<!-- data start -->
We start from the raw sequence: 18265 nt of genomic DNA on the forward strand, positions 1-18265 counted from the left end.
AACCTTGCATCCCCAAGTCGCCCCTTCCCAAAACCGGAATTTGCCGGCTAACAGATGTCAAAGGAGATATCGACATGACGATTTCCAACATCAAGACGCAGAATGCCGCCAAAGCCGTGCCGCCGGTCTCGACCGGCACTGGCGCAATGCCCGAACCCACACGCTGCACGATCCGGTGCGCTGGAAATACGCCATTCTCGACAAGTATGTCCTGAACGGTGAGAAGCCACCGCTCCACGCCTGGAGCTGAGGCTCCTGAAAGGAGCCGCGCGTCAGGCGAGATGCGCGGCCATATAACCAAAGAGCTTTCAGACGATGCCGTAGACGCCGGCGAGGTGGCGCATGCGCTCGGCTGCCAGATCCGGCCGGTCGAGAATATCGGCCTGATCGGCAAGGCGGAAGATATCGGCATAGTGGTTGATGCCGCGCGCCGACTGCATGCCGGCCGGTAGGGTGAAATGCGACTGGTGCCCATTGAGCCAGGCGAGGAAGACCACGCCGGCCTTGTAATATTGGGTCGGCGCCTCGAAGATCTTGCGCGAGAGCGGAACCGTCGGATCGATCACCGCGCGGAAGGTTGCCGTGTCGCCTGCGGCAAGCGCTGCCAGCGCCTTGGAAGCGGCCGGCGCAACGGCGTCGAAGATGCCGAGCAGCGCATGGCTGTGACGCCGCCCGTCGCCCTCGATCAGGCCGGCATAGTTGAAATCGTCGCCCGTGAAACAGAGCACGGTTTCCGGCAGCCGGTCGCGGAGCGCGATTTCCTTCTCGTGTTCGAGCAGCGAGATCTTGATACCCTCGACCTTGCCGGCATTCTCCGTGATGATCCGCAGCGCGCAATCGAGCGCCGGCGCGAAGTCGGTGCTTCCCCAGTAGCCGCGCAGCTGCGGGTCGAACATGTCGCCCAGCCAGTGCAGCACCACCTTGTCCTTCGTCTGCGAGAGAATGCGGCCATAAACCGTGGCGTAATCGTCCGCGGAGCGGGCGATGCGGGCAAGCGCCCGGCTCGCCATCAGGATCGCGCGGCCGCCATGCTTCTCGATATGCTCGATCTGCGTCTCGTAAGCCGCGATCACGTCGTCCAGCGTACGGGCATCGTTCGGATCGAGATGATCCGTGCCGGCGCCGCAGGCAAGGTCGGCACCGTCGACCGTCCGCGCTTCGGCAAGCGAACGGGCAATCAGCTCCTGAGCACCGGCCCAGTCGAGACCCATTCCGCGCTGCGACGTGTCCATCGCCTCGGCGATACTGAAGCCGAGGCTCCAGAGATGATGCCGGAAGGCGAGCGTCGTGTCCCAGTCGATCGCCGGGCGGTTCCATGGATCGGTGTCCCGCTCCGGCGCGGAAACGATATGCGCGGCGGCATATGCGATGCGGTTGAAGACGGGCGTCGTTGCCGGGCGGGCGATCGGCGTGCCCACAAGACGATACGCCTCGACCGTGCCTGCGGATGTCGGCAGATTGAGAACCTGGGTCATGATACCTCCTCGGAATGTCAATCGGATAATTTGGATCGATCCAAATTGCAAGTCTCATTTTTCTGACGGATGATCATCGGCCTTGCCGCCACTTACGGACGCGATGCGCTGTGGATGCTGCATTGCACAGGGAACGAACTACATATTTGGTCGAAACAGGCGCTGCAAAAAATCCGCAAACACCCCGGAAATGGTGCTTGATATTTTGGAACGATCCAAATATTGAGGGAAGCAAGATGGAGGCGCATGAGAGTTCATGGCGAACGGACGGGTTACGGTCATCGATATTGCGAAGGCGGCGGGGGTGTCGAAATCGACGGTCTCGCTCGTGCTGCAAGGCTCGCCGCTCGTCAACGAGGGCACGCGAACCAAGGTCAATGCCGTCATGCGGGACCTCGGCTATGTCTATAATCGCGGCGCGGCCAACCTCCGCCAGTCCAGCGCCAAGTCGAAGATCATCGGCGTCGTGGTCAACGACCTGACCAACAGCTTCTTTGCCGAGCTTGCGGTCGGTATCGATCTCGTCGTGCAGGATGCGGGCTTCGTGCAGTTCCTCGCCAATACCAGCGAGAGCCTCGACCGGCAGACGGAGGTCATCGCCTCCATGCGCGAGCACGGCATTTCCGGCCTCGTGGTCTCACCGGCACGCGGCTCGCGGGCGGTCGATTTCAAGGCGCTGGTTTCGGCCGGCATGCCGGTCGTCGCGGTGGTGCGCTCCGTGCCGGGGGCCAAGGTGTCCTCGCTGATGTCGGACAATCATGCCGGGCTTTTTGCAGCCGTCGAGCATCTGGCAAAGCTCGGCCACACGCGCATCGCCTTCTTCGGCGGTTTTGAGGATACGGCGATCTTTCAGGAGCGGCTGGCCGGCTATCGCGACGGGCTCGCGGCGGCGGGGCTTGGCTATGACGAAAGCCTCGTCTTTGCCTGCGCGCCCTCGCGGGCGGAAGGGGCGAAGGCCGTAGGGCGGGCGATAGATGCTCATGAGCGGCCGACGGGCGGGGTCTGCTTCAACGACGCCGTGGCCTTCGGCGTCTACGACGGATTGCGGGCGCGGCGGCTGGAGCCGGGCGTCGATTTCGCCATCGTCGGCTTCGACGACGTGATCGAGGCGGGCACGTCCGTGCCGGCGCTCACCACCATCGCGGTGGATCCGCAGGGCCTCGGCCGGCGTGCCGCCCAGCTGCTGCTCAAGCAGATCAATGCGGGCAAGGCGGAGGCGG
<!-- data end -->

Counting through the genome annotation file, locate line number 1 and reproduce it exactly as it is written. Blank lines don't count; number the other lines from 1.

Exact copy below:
We start from the raw sequence: 18265 nt of genomic DNA on the forward strand, positions 1-18265 counted from the left end.